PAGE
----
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Shenyang Travel Review

At first glance, Shenyang may appear to be just a dusty town at the heart of the rust belt of the northeast. However this large, industrial city was the cradle of the Qing dynasty, and it was here that the Manchus had their capital, Mukden. In just a day, travelers can see sights to rival Beijing's, but without the crowds.

8am: Start the day with the ample international buffet breakfast at the Traders Hotel. This four-star Shangri-La hotel is centrally located and offers a comfortable base to explore the city.

9am: Take a taxi to the North Tomb, set in the spacious grounds of Beiling Park. In winter, the lakes are transformed into ice rinks. At the north end of the park, the sprawling tomb is very similar in layout to those of the Ming dynasty. The approach is flanked by 12 sets of stone animals, both real and mythical. Pass through a walled compound of buildings to get to the burial mound of Abahai (Huang Taiji), who instigated the war which led to the founding of the Qing dynasty, though he didn't live to see the result.

10:30am: Next stop, the Imperial Palace. Work started on this mini Forbidden City with Manchu features in 1624 under Nurhachi, and was completed in 1636 by his son Abahai. At the time, the Phoenix Tower in the middle of the complex was, at three storys, the highest building in the city. After the foundation of the Qing dynasty the capital moved to Beijing but the emperors still regularly returned to the palace as their ancestral power base. Emperor Qianlong added the western section in a mixture of Han and Mongol architectural styles. With 300 rooms in 70 buildings covering 60,000 square meters, there is a lot of ground to cover.

12:30pm: Head to nearby Shenyang institution Lao Bian Dumplings for lunch. Although there is no English menu at this two-floor restaurant, they are used to dealing with foreigners and will patiently explain their large variety of steamed or boiled jiaozi.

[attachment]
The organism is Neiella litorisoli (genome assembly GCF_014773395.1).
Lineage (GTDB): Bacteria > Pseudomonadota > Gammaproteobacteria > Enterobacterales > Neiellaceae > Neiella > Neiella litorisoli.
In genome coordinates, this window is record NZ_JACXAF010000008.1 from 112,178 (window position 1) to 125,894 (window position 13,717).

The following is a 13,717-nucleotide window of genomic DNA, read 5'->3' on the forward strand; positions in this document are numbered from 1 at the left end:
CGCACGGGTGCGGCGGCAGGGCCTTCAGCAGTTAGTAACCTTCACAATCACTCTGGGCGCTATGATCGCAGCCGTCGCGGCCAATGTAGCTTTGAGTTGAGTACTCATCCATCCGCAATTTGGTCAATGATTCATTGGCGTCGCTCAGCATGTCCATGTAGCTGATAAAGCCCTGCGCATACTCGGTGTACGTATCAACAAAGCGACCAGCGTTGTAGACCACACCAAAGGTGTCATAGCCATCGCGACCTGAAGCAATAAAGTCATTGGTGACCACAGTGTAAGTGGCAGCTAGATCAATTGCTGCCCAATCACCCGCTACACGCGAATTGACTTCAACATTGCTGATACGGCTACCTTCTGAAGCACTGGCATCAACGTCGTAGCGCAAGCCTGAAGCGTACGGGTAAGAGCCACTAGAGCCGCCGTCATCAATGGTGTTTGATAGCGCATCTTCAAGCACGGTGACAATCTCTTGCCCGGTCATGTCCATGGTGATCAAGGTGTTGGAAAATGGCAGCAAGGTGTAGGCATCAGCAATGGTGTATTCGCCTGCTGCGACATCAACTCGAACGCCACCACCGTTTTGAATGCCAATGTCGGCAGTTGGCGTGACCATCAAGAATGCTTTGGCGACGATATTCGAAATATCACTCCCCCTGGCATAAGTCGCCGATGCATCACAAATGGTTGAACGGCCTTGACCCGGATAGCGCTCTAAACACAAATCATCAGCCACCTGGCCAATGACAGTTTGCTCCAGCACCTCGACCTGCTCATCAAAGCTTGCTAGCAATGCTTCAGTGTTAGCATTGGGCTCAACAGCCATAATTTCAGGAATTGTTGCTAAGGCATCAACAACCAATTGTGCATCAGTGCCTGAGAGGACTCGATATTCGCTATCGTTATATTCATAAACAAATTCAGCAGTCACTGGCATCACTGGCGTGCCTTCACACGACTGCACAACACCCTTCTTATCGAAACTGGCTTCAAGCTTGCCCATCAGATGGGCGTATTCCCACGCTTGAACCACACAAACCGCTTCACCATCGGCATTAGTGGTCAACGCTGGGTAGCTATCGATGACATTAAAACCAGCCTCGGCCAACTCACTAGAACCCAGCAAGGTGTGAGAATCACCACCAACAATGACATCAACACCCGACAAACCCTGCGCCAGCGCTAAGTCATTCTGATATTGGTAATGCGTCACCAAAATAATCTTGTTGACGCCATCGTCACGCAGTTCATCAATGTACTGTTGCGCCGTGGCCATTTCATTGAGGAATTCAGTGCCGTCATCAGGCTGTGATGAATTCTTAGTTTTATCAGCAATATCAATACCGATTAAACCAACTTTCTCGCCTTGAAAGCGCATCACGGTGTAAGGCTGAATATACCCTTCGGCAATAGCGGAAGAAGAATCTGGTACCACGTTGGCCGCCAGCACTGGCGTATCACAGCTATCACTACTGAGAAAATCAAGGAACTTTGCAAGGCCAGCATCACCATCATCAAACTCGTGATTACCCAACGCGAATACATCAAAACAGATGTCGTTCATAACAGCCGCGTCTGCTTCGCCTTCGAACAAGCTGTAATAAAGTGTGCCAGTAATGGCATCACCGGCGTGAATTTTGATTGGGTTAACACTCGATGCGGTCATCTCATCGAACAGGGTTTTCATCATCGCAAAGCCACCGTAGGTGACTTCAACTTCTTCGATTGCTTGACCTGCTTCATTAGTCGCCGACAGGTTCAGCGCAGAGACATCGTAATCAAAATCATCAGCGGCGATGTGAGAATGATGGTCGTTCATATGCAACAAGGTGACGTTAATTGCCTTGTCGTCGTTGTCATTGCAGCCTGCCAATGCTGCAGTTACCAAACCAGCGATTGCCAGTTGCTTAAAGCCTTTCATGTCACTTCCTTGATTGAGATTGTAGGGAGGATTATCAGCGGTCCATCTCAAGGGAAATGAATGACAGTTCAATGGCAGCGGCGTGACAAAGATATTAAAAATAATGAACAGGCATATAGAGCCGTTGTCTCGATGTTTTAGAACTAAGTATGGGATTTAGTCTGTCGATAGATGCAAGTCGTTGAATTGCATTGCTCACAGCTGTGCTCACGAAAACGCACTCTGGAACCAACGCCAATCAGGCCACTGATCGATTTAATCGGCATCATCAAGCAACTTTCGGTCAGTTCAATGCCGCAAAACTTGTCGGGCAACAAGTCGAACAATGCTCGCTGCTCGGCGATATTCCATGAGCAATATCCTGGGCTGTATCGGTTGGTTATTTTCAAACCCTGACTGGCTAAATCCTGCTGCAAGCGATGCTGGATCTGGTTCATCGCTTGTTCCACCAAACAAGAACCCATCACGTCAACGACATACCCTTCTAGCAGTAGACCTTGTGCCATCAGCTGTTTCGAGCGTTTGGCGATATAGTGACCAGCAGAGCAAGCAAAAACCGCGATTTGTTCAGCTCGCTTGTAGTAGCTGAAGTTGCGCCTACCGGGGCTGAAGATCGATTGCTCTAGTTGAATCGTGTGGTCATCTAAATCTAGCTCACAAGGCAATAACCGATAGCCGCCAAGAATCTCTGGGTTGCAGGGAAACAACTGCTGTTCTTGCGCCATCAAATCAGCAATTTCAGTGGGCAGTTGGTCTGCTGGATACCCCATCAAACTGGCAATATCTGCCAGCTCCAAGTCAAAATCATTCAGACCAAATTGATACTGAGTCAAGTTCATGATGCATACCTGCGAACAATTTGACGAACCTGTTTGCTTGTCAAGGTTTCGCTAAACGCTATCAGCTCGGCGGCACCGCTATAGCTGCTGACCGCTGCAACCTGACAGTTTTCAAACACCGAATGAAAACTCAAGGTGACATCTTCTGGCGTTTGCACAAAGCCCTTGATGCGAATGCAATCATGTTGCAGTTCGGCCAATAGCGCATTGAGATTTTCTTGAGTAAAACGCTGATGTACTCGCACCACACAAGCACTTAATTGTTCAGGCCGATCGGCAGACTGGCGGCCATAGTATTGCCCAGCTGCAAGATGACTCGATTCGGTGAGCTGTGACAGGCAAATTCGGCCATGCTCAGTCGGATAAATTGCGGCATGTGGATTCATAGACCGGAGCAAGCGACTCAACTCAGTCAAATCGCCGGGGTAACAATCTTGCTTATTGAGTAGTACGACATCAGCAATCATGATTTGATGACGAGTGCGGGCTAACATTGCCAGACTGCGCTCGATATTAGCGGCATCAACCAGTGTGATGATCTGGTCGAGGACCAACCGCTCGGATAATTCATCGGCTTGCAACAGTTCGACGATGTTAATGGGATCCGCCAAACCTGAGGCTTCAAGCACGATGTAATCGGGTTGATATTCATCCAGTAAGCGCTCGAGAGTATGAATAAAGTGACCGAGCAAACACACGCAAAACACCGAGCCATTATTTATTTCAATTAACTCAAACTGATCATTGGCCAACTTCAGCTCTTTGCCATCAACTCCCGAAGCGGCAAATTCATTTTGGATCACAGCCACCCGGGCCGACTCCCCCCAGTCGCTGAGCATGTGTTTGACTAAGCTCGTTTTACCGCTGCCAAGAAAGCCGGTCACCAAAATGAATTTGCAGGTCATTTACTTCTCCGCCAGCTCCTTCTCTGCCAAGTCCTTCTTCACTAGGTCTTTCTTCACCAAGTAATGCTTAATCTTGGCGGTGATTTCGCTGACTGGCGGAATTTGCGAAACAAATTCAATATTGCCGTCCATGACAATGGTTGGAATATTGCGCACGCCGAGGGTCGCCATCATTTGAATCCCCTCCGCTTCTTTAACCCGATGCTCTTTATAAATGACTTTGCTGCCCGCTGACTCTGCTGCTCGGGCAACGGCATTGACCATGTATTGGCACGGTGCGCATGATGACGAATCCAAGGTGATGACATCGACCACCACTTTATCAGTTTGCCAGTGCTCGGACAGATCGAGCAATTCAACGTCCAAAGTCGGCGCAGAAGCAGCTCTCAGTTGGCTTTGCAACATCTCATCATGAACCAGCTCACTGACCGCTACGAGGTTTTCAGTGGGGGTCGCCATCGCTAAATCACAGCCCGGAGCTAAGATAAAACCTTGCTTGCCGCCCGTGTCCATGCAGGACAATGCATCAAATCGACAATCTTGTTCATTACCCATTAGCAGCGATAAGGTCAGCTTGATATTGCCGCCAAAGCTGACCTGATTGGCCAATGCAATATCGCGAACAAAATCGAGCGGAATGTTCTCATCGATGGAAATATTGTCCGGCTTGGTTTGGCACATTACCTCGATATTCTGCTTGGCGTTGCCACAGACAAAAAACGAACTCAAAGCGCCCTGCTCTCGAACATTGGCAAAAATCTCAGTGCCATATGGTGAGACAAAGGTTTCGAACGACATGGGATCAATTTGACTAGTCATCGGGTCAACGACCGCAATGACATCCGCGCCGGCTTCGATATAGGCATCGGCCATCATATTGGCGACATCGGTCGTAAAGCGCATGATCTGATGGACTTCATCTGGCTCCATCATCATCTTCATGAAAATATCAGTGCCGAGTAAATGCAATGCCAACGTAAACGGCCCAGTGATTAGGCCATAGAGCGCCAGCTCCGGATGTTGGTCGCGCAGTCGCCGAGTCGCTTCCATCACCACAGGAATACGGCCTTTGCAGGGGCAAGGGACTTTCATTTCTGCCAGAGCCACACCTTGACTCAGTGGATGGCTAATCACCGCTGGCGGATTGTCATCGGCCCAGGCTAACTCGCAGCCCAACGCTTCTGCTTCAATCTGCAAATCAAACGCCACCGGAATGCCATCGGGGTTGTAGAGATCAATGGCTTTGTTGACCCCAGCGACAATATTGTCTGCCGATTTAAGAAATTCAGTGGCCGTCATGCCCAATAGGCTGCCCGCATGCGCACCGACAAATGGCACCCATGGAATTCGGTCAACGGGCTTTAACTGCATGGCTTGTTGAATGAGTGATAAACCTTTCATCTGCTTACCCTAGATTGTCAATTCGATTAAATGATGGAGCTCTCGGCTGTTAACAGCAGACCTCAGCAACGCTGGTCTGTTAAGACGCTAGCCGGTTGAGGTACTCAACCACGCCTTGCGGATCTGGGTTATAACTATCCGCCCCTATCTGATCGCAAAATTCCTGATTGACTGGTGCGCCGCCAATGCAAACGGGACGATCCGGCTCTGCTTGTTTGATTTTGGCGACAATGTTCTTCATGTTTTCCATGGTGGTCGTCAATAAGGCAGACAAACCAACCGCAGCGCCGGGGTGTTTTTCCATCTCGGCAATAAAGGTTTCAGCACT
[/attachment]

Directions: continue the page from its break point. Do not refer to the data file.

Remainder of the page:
1:30pm: Take a taxi to the September 18 History Museum on the edge of the city. Named after the date in 1931 when the Japanese captured the city, the museum chronicles the occupation of Manchuria and the resistance of the Chinese people. Many of the displays are gruesome and include uncovered skeletons from mass burial pits and torture implements including a metal-spiked rolling cage.

3:30pm: Take your pick from the nearby North Pagoda or the East Tomb eight kilometers outside the city. North Pagoda is one of the four pagodas which originally marked the city boundaries. Similar to a Tibetan-style temple, the Pagoda features prayer wheels and a white stupa; note that only a few of the original buildings are extant. The East Tomb is the final resting place of Nurhachi. During his rule he brought together the eight squabbling Manchu tribes under military rule. Similar in layout to the North Tomb, it is set amongst cedar trees overlooking a river.

7pm: For dinner, visit another restaurant with a long history and reputation, Bao Fa Yuan. Established in 1910, it is famous for four special dishes, named three liu and one jian after the method of cooking. It is said that the Manchurian warlord Zhang Xue Liang (famous for kidnapping Jiang Jieshi) once visited the city solely to sample the four dishes. In our opinion, however, two of the dishes, one based on liver and the other kidney, are an acquired taste, though the meatballs and eggs with vegetable are indeed worthy of their fame.

That said, there's plenty more to love about Shenyang.

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